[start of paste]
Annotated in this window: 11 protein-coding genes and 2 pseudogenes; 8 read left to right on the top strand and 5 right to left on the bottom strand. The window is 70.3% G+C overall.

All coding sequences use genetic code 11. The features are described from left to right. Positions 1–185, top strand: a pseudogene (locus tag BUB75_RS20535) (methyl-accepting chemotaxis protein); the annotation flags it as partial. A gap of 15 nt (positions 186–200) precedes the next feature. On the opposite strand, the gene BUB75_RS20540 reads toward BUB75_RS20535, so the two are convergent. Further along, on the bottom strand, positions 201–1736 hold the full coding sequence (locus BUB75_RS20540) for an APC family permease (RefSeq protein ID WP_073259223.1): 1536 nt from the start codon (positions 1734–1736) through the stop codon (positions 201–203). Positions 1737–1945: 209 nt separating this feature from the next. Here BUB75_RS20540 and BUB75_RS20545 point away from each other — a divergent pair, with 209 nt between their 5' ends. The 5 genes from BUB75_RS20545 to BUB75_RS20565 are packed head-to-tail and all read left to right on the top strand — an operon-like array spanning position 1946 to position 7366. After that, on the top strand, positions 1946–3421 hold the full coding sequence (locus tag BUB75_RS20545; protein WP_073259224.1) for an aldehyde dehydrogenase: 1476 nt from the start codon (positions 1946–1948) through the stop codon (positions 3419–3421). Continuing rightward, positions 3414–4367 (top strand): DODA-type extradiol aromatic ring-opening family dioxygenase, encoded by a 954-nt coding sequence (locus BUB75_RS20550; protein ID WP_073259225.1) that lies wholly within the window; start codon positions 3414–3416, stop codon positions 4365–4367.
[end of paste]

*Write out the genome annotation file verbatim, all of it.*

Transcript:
Annotated in this window: 11 protein-coding genes and 2 pseudogenes; 8 read left to right on the top strand and 5 right to left on the bottom strand. The window is 70.3% G+C overall.

All coding sequences use genetic code 11. The features are described from left to right. Positions 1–185, top strand: a pseudogene (locus tag BUB75_RS20535) (methyl-accepting chemotaxis protein); the annotation flags it as partial. A gap of 15 nt (positions 186–200) precedes the next feature. On the opposite strand, the gene BUB75_RS20540 reads toward BUB75_RS20535, so the two are convergent. Further along, on the bottom strand, positions 201–1736 hold the full coding sequence (locus BUB75_RS20540) for an APC family permease (RefSeq protein ID WP_073259223.1): 1536 nt from the start codon (positions 1734–1736) through the stop codon (positions 201–203). Positions 1737–1945: 209 nt separating this feature from the next. Here BUB75_RS20540 and BUB75_RS20545 point away from each other — a divergent pair, with 209 nt between their 5' ends. The 5 genes from BUB75_RS20545 to BUB75_RS20565 are packed head-to-tail and all read left to right on the top strand — an operon-like array spanning position 1946 to position 7366. After that, on the top strand, positions 1946–3421 hold the full coding sequence (locus tag BUB75_RS20545; protein WP_073259224.1) for an aldehyde dehydrogenase: 1476 nt from the start codon (positions 1946–1948) through the stop codon (positions 3419–3421). Continuing rightward, positions 3414–4367 (top strand): DODA-type extradiol aromatic ring-opening family dioxygenase, encoded by a 954-nt coding sequence (locus BUB75_RS20550; protein ID WP_073259225.1) that lies wholly within the window; start codon positions 3414–3416, stop codon positions 4365–4367.